What Do Hourly Employees Value?

Nearly 60 percent of U.S. workers are hourly employees, does your organization know what makes them tick?

(Via TribeHR)

The majority of staff in the United hourly employeesStates are hourly employees who have little to no control over their work schedules. The retail industry has an annual turnover of 80–100%. The cost of replacing hourly workers is up to 1/3 of their annual salary.

That’s why when the employee engagement is low, it’s vital for businesses to get staff enthusiastic about the organization and the role they play within in.

In 2013, Gen Y (those born after 1990) made up 25 percent of the American workforce. By 2025, this number will increase to 75 percent. To keep this growing group of employees happy, they say they want to schedule flexibility, shared values, immediate feedback, and a positive work environment.

Check out the infographic below, courtesy of When I Work, for more stats on hourly employee trends:

Continue reading “What Do Hourly Employees Value?”

Good/Bad News: Hiring Up, Engagement Down

Nearly two-thirds of employers expect a rise in voluntary turnover as the economy improves and market demand increases for specialized skills.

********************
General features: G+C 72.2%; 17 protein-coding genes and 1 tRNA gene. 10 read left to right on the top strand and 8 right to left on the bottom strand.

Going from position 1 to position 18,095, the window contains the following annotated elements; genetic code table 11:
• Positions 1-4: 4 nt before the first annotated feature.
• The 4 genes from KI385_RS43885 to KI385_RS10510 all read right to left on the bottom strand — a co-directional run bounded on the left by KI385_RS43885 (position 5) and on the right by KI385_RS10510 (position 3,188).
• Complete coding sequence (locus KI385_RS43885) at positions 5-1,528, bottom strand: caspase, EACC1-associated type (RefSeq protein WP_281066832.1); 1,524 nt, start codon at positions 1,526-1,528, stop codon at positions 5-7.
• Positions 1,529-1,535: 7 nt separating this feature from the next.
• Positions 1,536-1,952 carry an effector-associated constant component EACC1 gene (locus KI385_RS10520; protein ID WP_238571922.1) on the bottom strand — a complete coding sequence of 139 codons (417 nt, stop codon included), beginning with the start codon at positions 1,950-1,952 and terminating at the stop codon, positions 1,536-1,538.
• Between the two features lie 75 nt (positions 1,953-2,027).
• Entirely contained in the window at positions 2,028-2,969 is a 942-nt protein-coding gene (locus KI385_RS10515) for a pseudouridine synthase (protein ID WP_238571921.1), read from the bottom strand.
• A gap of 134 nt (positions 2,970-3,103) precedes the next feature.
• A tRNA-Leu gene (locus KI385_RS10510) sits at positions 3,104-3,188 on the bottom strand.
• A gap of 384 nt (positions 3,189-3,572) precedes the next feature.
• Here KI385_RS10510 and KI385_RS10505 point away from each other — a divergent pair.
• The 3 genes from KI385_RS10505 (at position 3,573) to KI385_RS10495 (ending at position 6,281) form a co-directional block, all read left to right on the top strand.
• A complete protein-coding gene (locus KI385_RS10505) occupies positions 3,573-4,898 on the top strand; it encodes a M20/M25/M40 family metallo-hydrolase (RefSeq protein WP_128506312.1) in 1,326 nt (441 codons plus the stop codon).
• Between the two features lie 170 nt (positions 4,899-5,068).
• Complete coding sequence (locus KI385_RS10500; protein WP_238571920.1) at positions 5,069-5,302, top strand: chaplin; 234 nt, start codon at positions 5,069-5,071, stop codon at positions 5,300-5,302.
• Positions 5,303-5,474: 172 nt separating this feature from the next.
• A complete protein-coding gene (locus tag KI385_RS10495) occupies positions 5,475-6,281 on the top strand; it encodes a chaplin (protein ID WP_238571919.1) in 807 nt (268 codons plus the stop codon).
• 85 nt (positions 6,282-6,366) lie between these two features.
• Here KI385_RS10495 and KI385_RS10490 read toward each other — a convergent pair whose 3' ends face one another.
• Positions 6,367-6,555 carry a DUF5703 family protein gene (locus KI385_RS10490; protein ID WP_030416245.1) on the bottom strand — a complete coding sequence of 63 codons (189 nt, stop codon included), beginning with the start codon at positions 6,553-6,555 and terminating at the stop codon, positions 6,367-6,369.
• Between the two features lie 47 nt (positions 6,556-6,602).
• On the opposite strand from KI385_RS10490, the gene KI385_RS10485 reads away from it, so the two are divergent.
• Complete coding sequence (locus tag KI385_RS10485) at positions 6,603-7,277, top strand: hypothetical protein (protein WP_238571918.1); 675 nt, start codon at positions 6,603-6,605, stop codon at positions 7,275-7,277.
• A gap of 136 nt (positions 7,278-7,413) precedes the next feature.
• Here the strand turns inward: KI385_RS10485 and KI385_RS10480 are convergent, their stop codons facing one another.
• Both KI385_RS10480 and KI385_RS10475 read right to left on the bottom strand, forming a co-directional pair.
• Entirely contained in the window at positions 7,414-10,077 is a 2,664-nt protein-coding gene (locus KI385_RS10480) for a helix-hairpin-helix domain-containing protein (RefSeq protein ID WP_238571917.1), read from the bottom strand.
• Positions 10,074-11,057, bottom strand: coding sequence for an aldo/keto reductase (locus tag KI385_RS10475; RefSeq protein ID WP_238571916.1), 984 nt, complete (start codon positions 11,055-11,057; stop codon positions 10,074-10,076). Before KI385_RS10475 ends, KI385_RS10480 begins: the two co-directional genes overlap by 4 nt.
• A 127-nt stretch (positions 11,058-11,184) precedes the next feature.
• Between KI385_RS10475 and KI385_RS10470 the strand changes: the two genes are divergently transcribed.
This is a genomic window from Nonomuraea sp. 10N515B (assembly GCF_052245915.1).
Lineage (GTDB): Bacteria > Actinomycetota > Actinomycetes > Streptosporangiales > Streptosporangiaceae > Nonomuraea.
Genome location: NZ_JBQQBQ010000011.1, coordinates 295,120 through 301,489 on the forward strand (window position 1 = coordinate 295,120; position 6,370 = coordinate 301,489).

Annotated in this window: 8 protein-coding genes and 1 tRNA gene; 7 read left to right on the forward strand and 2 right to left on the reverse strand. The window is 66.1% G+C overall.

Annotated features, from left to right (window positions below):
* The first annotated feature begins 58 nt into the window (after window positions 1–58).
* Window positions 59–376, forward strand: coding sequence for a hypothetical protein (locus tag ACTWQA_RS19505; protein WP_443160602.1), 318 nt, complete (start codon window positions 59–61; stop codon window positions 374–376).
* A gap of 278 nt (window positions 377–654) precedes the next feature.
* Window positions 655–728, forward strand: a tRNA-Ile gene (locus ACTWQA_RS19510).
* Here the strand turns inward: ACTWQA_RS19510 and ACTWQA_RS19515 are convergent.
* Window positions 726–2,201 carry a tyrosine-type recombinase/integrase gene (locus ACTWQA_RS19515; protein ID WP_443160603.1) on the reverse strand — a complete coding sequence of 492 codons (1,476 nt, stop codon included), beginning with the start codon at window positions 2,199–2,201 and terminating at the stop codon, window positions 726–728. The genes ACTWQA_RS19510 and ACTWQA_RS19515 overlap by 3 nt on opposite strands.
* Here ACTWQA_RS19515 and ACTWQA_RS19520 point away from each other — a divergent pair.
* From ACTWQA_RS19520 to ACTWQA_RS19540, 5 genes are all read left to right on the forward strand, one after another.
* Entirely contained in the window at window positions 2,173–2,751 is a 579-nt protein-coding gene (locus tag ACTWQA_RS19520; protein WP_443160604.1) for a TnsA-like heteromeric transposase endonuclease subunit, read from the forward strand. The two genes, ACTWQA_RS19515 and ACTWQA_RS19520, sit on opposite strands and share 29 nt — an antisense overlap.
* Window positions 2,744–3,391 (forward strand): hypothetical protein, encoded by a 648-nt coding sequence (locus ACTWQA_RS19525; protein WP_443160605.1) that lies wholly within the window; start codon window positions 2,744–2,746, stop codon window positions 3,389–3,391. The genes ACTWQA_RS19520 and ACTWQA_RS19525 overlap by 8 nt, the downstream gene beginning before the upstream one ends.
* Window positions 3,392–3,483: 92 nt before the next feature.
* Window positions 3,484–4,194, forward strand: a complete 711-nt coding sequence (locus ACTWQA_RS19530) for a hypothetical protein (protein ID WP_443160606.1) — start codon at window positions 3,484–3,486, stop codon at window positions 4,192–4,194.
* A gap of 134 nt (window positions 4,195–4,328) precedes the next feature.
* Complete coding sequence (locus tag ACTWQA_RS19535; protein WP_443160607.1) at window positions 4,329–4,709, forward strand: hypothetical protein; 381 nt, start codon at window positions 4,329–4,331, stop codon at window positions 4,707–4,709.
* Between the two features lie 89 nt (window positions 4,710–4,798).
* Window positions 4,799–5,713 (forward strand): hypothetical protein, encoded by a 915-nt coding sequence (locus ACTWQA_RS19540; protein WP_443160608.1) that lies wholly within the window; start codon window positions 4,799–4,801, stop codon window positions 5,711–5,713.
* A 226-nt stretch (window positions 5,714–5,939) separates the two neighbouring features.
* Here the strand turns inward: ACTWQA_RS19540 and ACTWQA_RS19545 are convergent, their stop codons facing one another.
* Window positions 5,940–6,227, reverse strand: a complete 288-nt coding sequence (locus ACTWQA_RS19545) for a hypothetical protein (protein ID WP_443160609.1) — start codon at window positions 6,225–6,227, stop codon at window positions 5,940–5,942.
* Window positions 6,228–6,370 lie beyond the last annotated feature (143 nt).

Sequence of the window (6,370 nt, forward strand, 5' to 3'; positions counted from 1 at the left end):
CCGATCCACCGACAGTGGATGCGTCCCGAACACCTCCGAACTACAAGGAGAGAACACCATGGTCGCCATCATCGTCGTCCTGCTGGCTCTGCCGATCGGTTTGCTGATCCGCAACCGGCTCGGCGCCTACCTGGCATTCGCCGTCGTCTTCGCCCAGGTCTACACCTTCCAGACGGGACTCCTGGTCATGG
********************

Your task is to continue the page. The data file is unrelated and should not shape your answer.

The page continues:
Beyond Money: How to Win and Keep Top PerformersWith an improving economy, employers are increasingly concerned about employee retention. The threat of a mass talent migration of workers searching for better employment opportunities is forcing more companies to evaluate and improve employee retention programs.

According to Mercer’s Attraction and Retention Survey for 2012: Continue reading “Good/Bad News: Hiring Up, Engagement Down”

HR Leadership: 10 Steps to Employee Engagement

How to Create an Employee Engagement Culture

Jeffery company employees
(Photo credit: Wikipedia)

A 2011 study published in the Journal of Applied Psychology found conclusively that investments in superior human capital generates better performance by the company.

This should answer the question WHY employee engagement is needed, but it does not answer the question of HOW.

Employees have to feel the work they are doing is worthwhile, and that they are making a difference.  Involved employees are more likely to give 110 percent, with energy and enthusiasm beyond the basic requirements of the job.  Continue reading “HR Leadership: 10 Steps to Employee Engagement”

Improving Employee Engagement: More Than Free Coffee

Measuring Employee EngagementThe U.S. job market is slowly showing improvement; as a result, workers are beginning to look for new and better job opportunities.

In response, employers are making greater efforts to keep their best talent—with more than just perks like coffee and donuts, or even pay raises. It is a strategy; concerted efforts in employee engagement—making employees feel like a respected part of the company. Continue reading “Improving Employee Engagement: More Than Free Coffee”

Trust Is Higher for American Workers

With the grim news about the recent economic downturn, it is always uplifting to get some good news—trust is rising in the American workplace.

According to BlessingWhite, a Princeton N.J. consulting firm, both employee engagement and trust in senior management has risen in 2012. Forty-one percent of North American employees expressed engagement, compared to 33 percent in 2011. Continue reading “Trust Is Higher for American Workers”